The World

The prolonged aftermath of Hurricane Dorian

It’s been two months since Hurricane Dorian struck the Bahamas on September 1 in the worst natural disaster in the country’s history, according to the Guardian. Even though the Bahamas is 1247 miles away, students in the Dana Hall community have been affected. “The hurricane grew really quickly, and it was really scary,” commented Rachael Chandley ’21, who lives in Jamaica, 770 km south of the Bahamas. “We had some flooding but nothing major,” she added. However, Rachael’s favourite places in the Bahamas — the Grand Bahamas and Abaco Island — have been destroyed. “They have such a cool and rich culture and life there. It is really sad to see the whole island flattened,” she remarked.

Hurricane Dorian began on August 24, 2019, as a small tropical depression southeast of the Lesser Antilles and grew to a Category 5 hurricane, according to Dale Dominey-Howes, a professor at University of Sydney. Houses were flooded, land was flattened, and at least 50 people were killed. There are still around 1,300 people missing. More than 5,000 people have been evacuated from the two islands to New Providence, the island where the country’s capital Nassau is located. About 15,000 people are still in need of shelter or food, the Caribbean Disaster Emergency Management Agency says. “It was so bad that researchers want to create a new category for this and call it Category six,” Rachael added.

Jeff Nesbit, executive director of Climate Nexus, suggests that climate change is strongly associated with Hurricane Dorian. As global warming intensifies, the ocean also starts to get warmer. Heat in the ocean is a hurricane’s primary source of fuel for the hurricane to grow. The warm and wet air also provides further fuel to a growing storm. Because warm air can hold more moisture, climate change has increased the amount of water vapor in the atmosphere, leading to hurricanes that unleash extreme rainfall. “When that water vapor condenses into cloud droplets, it releases a lot of heat into the atmosphere and that’s what a hurricane feeds off of,”  Jennifer Francis, an atmospheric scientist at Woods Hole Research Center said. Hurricane Dorian was particularly devastating because of the way it lingered over the Bahamas. The longer the stalling event lasts, the more wind builds up the wall of water for the surge, and there will be more and more accumulated rain on the same region. According to many scientists, in order to prevent another hurricane of this magnitude from happening, the problem of  climate change and global warming need to be tackled.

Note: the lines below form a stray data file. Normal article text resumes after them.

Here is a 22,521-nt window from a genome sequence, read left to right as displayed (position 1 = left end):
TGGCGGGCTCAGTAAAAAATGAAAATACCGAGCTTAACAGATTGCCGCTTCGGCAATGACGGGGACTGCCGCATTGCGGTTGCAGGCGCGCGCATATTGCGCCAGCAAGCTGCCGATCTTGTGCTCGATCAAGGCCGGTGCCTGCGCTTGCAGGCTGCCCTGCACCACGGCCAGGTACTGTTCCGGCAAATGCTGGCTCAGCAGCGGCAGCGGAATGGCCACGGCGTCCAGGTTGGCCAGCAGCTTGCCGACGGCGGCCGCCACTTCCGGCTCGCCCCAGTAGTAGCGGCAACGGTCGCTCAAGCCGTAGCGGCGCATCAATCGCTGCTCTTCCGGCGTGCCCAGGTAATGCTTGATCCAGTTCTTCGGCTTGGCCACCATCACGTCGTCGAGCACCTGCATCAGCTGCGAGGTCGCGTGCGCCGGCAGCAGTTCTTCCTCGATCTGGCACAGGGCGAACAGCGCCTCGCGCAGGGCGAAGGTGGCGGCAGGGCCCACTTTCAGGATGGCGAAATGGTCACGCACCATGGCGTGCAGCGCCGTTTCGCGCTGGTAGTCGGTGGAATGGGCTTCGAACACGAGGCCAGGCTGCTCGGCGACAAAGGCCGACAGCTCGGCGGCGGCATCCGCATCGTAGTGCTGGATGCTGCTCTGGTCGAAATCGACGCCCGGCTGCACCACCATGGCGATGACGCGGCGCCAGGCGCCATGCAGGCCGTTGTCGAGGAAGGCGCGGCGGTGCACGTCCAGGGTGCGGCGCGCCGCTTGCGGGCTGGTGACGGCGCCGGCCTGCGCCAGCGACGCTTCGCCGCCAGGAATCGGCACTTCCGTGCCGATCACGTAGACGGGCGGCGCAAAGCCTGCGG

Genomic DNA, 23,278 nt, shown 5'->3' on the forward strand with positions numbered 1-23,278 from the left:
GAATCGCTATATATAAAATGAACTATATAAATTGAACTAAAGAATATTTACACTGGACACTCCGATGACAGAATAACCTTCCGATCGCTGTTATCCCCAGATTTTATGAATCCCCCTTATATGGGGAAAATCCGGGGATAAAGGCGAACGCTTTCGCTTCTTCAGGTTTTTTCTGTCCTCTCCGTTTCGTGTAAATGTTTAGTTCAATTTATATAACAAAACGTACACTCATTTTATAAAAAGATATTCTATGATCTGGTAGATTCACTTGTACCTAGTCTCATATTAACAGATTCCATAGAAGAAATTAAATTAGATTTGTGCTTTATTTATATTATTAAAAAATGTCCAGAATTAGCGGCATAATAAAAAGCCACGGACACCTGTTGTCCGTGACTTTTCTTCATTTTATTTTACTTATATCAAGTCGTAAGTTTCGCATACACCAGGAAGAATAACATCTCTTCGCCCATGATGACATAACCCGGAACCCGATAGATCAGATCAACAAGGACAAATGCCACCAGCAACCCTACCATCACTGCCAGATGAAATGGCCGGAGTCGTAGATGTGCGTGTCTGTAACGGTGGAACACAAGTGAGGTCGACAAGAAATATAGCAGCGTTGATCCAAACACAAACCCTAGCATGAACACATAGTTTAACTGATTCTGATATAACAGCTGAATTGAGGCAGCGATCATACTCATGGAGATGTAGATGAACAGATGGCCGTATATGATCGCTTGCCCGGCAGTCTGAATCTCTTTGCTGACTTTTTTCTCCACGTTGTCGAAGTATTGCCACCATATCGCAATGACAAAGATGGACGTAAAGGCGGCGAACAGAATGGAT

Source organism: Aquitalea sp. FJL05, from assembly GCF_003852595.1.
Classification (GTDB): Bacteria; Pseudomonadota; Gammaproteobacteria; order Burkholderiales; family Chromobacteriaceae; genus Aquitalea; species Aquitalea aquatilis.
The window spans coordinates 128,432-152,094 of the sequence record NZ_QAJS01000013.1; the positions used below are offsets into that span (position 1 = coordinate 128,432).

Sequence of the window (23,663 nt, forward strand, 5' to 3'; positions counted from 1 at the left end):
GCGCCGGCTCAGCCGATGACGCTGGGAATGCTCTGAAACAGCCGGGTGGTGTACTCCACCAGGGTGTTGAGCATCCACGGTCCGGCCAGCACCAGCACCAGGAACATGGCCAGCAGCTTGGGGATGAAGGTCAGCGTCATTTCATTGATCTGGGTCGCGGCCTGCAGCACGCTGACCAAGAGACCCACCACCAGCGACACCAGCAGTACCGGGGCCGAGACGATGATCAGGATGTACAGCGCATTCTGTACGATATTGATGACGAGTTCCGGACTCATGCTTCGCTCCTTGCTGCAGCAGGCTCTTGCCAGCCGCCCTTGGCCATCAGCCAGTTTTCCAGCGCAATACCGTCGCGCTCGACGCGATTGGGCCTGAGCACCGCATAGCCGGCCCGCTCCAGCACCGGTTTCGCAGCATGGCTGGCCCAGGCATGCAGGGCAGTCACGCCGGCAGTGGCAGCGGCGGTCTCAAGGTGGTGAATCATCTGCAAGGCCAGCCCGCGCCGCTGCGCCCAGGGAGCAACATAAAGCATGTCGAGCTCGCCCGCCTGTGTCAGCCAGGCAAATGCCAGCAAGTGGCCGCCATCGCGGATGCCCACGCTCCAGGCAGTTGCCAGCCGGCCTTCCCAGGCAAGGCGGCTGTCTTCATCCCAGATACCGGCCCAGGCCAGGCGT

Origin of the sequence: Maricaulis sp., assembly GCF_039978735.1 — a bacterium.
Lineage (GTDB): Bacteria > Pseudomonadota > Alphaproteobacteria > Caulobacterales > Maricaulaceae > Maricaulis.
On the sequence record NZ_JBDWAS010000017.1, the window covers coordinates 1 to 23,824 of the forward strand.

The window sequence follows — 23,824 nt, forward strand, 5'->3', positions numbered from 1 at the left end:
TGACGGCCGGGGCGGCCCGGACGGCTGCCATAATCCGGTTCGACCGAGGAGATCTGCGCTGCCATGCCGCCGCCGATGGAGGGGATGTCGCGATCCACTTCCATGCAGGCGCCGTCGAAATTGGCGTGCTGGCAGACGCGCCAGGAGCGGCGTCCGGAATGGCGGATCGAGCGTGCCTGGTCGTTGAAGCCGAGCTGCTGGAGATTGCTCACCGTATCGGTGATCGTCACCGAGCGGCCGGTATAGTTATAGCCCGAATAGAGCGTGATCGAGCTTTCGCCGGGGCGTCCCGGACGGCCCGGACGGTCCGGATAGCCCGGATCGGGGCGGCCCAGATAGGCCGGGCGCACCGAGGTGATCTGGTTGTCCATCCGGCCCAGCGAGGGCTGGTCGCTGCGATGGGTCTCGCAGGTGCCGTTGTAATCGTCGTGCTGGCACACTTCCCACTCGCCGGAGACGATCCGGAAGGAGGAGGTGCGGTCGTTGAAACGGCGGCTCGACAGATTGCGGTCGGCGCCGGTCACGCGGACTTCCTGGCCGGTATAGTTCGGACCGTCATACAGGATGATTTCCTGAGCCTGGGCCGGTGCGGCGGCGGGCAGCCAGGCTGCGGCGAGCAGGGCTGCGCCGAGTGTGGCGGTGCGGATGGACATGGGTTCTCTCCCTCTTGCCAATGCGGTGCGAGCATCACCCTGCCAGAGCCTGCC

Rachael suggests that the best way to help the victims of the hurricane is to raise awareness and donate. “It is really sad because people will think about it for a few days. Even if you look at the news, maybe they will talk about it for a week and it’s just gone. But it’s still a real issue that people are still fighting every day, and there are thousands of people that are homeless, fighting for their lives, and they have to rebuild everything from nothing. I think [it’s important to keep] just kind of remembering how lucky we are,” Rachael said. She also said that the Sandals Foundation is a reliable nonprofit organization that collects donations and raise funds to restore the Bahamas. “They have hotels around the Bohemian islands. They have resources and people to go and help there and they have the means to aid people,” Rachael added.

Image credit: National Oceanic and Atmospheric Administration.

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